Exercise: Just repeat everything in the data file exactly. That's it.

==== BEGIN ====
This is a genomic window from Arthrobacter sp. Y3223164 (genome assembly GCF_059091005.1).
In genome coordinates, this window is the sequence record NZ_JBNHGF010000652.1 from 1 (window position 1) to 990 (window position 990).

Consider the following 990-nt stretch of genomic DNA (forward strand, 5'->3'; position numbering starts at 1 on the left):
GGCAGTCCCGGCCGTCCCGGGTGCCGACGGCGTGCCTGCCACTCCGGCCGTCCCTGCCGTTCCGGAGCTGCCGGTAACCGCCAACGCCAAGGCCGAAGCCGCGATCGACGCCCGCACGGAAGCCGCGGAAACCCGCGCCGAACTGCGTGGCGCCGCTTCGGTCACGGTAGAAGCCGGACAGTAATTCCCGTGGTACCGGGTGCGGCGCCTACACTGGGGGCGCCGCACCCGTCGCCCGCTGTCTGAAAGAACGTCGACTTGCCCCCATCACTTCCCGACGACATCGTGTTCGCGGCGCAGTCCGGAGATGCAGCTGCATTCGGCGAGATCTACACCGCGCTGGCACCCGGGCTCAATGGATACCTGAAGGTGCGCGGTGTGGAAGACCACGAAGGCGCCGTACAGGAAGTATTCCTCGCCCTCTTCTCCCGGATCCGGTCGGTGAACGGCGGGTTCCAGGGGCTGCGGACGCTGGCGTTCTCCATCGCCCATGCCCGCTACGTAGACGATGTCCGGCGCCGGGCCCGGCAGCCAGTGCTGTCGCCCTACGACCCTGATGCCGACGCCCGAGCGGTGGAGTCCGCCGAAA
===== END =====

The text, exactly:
This is a genomic window from Arthrobacter sp. Y3223164 (genome assembly GCF_059091005.1).
In genome coordinates, this window is the sequence record NZ_JBNHGF010000652.1 from 1 (window position 1) to 990 (window position 990).

Consider the following 990-nt stretch of genomic DNA (forward strand, 5'->3'; position numbering starts at 1 on the left):
GGCAGTCCCGGCCGTCCCGGGTGCCGACGGCGTGCCTGCCACTCCGGCCGTCCCTGCCGTTCCGGAGCTGCCGGTAACCGCCAACGCCAAGGCCGAAGCCGCGATCGACGCCCGCACGGAAGCCGCGGAAACCCGCGCCGAACTGCGTGGCGCCGCTTCGGTCACGGTAGAAGCCGGACAGTAATTCCCGTGGTACCGGGTGCGGCGCCTACACTGGGGGCGCCGCACCCGTCGCCCGCTGTCTGAAAGAACGTCGACTTGCCCCCATCACTTCCCGACGACATCGTGTTCGCGGCGCAGTCCGGAGATGCAGCTGCATTCGGCGAGATCTACACCGCGCTGGCACCCGGGCTCAATGGATACCTGAAGGTGCGCGGTGTGGAAGACCACGAAGGCGCCGTACAGGAAGTATTCCTCGCCCTCTTCTCCCGGATCCGGTCGGTGAACGGCGGGTTCCAGGGGCTGCGGACGCTGGCGTTCTCCATCGCCCATGCCCGCTACGTAGACGATGTCCGGCGCCGGGCCCGGCAGCCAGTGCTGTCGCCCTACGACCCTGATGCCGACGCCCGAGCGGTGGAGTCCGCCGAAA